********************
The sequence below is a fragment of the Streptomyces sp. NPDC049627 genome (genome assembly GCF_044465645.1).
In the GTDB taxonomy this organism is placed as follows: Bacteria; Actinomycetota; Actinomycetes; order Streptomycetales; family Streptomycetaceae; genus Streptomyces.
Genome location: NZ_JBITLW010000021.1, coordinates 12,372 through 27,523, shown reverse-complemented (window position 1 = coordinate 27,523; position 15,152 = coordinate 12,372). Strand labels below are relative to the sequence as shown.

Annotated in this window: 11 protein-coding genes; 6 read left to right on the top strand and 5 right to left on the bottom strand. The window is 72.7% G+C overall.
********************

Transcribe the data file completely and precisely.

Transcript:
The sequence below is a fragment of the Streptomyces sp. NPDC049627 genome (genome assembly GCF_044465645.1).
In the GTDB taxonomy this organism is placed as follows: Bacteria; Actinomycetota; Actinomycetes; order Streptomycetales; family Streptomycetaceae; genus Streptomyces.
Genome location: NZ_JBITLW010000021.1, coordinates 12,372 through 27,523, shown reverse-complemented (window position 1 = coordinate 27,523; position 15,152 = coordinate 12,372). Strand labels below are relative to the sequence as shown.

Annotated in this window: 11 protein-coding genes; 6 read left to right on the top strand and 5 right to left on the bottom strand. The window is 72.7% G+C overall.